Portable MRI at Bedside Feasible for
Detecting Stroke

Damian McNamara

March 05, 2020

LOS ANGELES — Neuroimaging of people with suspected stroke in an intensive care unit can help guide diagnosis and management, but often requires transporting patients to a CT or MRI scanner, which itself can be challenging.

Researchers decided to flip this scenario and evaluate stroke patients by bringing MRI technology to the point-of-care setting.

"We report here the first use of a portable, low-field MRI system to image stroke patients at the bedside. This early work suggests this approach is both safe and feasible in a complex clinical care environment," said lead author Bradley Cahn, BS, a researcher in the Department of Neurology at Yale School of Medicine in New Haven, Connecticut.

Cahn presented the findings here during at the 2020 International Stroke Conference (ISC).

Low-Field MRI Moving Toward Practicality

Neuroimaging is used extensively to diagnose, triage and, manage people who experience a stroke. Noncontrast CT and high-field MRI are the most common modalities. "MRI, in particular, allows for accurate and reliable detection of ischemia and hemorrhage," Cahn said.

Cost, availability, the need for shielded rooms, and trained technicians can be limitations to high-field MRI, he added.

"Recent improvements in hardware, software, and image reconstruction have made it possible to obtain clinically useful imaging at the point of care using a low-field magnet."

Using a point-of-care 1.5 Tesla MRI scanner, Cahn, senior author Kevin Sheth, MD, and colleagues assessed 96 adults in the neuroscience ICU. All participants presented with a clinical diagnosis of stroke or other brain injury between June 2018 and January 2020.

 

Stroke subtypes included acute ischemic stroke, subarachnoid hemorrhage and intracerebral hemorrhage. The average age was 63 years, 51% were women, and the mean NIH Stroke Scale score was 8 (range, 0 to 37).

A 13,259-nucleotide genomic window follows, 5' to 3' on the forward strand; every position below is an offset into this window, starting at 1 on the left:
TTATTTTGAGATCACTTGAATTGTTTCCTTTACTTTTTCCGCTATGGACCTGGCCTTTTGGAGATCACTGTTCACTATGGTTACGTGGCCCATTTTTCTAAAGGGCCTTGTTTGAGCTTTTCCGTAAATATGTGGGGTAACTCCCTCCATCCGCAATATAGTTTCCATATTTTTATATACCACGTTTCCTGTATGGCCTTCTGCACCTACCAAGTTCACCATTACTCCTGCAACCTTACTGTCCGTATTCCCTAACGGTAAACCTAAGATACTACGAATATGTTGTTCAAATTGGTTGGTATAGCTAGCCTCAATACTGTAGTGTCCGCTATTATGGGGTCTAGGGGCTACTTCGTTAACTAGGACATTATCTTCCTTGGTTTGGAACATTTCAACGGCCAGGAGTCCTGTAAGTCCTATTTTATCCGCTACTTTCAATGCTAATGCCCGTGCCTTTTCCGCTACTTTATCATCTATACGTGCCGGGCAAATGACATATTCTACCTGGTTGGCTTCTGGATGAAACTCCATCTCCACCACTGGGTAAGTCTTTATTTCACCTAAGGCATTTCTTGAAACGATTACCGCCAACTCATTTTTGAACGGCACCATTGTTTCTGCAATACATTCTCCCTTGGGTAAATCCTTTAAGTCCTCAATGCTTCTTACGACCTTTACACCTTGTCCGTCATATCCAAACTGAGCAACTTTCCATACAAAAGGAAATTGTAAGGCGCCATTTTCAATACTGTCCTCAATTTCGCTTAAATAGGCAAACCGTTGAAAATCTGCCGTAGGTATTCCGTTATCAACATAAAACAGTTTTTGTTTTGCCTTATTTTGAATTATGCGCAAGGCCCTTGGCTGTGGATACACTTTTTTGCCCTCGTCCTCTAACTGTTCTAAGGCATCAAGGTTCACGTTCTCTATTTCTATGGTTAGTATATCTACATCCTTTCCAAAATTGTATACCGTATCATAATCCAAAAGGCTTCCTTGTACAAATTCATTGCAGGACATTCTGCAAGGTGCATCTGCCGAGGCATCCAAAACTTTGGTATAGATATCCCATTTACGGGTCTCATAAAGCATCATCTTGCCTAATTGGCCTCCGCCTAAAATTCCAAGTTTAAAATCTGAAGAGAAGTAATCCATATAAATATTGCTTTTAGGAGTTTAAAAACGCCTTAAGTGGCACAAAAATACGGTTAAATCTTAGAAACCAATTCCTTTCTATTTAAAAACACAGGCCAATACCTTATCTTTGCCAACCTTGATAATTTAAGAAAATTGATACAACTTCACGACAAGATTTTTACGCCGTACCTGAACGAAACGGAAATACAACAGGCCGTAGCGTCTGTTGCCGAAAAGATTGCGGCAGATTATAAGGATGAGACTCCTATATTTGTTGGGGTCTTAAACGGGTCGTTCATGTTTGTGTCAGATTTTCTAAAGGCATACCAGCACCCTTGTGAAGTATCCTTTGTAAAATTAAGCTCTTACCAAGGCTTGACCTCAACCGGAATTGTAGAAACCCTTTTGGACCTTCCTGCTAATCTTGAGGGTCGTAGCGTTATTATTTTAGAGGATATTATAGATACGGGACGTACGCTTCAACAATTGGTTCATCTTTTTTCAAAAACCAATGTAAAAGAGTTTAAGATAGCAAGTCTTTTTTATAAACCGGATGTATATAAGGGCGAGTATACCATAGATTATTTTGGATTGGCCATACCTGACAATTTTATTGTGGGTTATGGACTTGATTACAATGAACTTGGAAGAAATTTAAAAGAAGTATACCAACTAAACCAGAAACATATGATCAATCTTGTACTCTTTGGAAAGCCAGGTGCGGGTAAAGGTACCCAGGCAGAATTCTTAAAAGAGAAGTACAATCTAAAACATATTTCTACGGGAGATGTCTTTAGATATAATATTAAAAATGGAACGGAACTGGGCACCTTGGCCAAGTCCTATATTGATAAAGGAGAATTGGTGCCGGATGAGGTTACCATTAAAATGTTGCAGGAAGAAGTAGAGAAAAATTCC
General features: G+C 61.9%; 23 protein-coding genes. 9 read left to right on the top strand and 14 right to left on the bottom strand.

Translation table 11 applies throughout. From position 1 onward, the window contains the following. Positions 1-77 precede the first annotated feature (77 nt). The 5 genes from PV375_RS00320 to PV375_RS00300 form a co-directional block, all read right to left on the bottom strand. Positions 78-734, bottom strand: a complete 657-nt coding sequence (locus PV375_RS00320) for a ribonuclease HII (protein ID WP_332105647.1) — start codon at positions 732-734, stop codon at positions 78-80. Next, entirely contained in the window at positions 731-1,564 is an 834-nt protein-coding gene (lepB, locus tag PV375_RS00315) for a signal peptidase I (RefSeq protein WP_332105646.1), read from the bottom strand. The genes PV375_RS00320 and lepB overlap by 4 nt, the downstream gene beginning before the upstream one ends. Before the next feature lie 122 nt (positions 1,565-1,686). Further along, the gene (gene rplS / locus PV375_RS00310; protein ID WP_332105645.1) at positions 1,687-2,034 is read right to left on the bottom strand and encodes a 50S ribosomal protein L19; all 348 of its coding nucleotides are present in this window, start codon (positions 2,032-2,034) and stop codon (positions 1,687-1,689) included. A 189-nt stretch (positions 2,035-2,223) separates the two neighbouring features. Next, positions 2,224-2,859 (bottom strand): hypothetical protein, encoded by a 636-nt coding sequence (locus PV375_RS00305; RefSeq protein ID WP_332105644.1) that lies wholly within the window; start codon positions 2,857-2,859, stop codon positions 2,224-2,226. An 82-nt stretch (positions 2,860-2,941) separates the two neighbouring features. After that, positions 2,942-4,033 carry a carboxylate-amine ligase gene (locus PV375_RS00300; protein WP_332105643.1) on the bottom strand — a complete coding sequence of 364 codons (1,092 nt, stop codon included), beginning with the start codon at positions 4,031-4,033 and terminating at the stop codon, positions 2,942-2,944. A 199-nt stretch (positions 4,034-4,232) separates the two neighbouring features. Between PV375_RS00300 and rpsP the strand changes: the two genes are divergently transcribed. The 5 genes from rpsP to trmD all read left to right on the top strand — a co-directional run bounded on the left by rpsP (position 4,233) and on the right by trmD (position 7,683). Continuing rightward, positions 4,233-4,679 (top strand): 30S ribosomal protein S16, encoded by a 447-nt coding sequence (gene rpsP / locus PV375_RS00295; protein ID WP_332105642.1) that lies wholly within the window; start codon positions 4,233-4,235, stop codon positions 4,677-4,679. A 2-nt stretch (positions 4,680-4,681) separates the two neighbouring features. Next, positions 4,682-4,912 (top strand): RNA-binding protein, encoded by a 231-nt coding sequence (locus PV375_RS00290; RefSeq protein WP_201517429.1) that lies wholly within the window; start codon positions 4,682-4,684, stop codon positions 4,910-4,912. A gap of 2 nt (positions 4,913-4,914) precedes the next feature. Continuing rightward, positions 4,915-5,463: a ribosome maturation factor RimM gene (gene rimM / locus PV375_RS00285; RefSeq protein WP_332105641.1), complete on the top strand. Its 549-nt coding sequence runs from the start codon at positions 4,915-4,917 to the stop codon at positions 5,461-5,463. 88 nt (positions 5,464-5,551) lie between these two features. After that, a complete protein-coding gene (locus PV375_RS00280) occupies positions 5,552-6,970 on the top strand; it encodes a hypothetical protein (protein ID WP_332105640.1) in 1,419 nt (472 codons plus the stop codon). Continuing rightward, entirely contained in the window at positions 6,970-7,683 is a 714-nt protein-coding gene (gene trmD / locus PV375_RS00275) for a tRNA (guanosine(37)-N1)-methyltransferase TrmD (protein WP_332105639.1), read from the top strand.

Feasibility and Safety Outcomes

A majority, 87% of patients, successfully completed the entire exam at the bedside. The group that did not complete the imaging included 6 patients who experienced claustrophobia and 5 patients unable to fit comfortably in the scanner's 30 cm (11.8 in) opening. A full exam took an average of 29 minutes.

"The scanning did not interfere with any NICU [neurological intensive care unit] equipment in any clinically significant way," Cahn said.

The device can be plugged into a standard wall outlet and exams were performed successfully on both intubated and non-intubated patients.

No significant adverse events occurred during the study.

"It's important to note that hardware and software are continuously improving, yielding higher quality images," Cahn said.

The investigators plan to expand their research. "We recognize that this approach must be evaluated in the hyperacute setting and across a wide range of stroke characteristics," he added.

Ongoing projects for Cahn and colleagues include expanding enrollment to the emergency department, quantifying the image quality and signal intensities, and evaluating the scanner's sensitivity to specific stroke presentations.

Useful in Select Patients?

"There are some very specific diagnoses and management scenarios where this would be helpful," session moderator Justin F. Fraser, MD, director of cerebrovascular surgery in the Department of Neurological Surgery at University of Kentucky HealthCare in Lexington, told Medscape Medical News.

A patient on extracorporeal membrane oxygenation (ECMO) therapy, for example, could not be easily moved to an MRI scanner. A person with venous sinus thrombosis who is intubated or sedated would also present a challenge in this regard, Fraser said.

"We don't want to move them, but we want to know if they are experiencing more strokes from their venous sinus thrombosis," he added. CT can also give you that, but there are limits, he added.

Portable, bedside MRI "could be a very useful tool," he added, "but more than likely, it will be used selectively."

"Overall, I think what they intended to prove, they proved — that it was both feasible and safe to do in this limited, single-center population," Peter D. Panagos, MD, professor of emergency medicine, Washington University School of Medicine in St. Louis, Missouri, said in a video commentary accompanying the abstract.

"It's a fascinating abstract," added Panagos, who is also AHA/ASA Stroke Council Chair.

The study was funded by a collaborative science award from the American Heart Association and Hyperfine Research. Cahn received a research grant from Hyperfine Research. Fraser and Panagos have disclosed no relevant financial relationships.

International Stroke Conference (ISC) 2020: Abstract 57.
Presented February 19, 2020.

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